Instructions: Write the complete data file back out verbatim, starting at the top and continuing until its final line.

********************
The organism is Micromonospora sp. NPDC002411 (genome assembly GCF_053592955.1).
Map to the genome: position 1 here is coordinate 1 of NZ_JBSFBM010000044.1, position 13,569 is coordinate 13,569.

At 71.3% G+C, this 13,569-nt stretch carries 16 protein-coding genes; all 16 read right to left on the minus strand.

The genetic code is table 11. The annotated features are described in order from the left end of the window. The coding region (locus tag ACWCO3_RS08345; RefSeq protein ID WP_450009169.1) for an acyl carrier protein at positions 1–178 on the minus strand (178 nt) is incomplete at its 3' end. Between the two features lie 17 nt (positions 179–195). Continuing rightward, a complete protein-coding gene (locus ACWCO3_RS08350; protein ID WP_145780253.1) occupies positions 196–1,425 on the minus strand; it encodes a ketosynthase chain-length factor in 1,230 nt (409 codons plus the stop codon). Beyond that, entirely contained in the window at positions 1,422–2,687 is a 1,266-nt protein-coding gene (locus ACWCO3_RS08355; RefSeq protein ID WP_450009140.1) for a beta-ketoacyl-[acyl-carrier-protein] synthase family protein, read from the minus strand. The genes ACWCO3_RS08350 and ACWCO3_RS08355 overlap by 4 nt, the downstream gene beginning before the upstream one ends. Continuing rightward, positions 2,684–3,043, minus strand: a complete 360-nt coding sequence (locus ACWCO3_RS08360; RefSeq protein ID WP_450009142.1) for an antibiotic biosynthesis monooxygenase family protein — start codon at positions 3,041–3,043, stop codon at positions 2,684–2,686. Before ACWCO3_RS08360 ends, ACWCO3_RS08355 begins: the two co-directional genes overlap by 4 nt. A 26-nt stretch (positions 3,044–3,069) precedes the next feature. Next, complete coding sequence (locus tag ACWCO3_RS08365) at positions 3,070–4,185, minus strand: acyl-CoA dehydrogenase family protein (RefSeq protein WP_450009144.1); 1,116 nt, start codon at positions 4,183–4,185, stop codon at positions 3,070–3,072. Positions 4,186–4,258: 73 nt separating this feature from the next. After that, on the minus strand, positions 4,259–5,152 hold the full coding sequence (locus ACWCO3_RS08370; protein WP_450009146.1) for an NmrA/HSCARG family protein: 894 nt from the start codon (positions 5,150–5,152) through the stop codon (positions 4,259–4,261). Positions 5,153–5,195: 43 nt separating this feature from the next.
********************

The organism is Micromonospora sp. NPDC002411 (genome assembly GCF_053592955.1).
Map to the genome: position 1 here is coordinate 1 of NZ_JBSFBM010000044.1, position 13,569 is coordinate 13,569.

At 71.3% G+C, this 13,569-nt stretch carries 16 protein-coding genes; all 16 read right to left on the minus strand.

The genetic code is table 11. The annotated features are described in order from the left end of the window. The coding region (locus tag ACWCO3_RS08345; RefSeq protein ID WP_450009169.1) for an acyl carrier protein at positions 1–178 on the minus strand (178 nt) is incomplete at its 3' end. Between the two features lie 17 nt (positions 179–195). Continuing rightward, a complete protein-coding gene (locus ACWCO3_RS08350; protein ID WP_145780253.1) occupies positions 196–1,425 on the minus strand; it encodes a ketosynthase chain-length factor in 1,230 nt (409 codons plus the stop codon). Beyond that, entirely contained in the window at positions 1,422–2,687 is a 1,266-nt protein-coding gene (locus ACWCO3_RS08355; RefSeq protein ID WP_450009140.1) for a beta-ketoacyl-[acyl-carrier-protein] synthase family protein, read from the minus strand. The genes ACWCO3_RS08350 and ACWCO3_RS08355 overlap by 4 nt, the downstream gene beginning before the upstream one ends. Continuing rightward, positions 2,684–3,043, minus strand: a complete 360-nt coding sequence (locus ACWCO3_RS08360; RefSeq protein ID WP_450009142.1) for an antibiotic biosynthesis monooxygenase family protein — start codon at positions 3,041–3,043, stop codon at positions 2,684–2,686. Before ACWCO3_RS08360 ends, ACWCO3_RS08355 begins: the two co-directional genes overlap by 4 nt. A 26-nt stretch (positions 3,044–3,069) precedes the next feature. Next, complete coding sequence (locus tag ACWCO3_RS08365) at positions 3,070–4,185, minus strand: acyl-CoA dehydrogenase family protein (RefSeq protein WP_450009144.1); 1,116 nt, start codon at positions 4,183–4,185, stop codon at positions 3,070–3,072. Positions 4,186–4,258: 73 nt separating this feature from the next. After that, on the minus strand, positions 4,259–5,152 hold the full coding sequence (locus ACWCO3_RS08370; protein WP_450009146.1) for an NmrA/HSCARG family protein: 894 nt from the start codon (positions 5,150–5,152) through the stop codon (positions 4,259–4,261). Positions 5,153–5,195: 43 nt separating this feature from the next.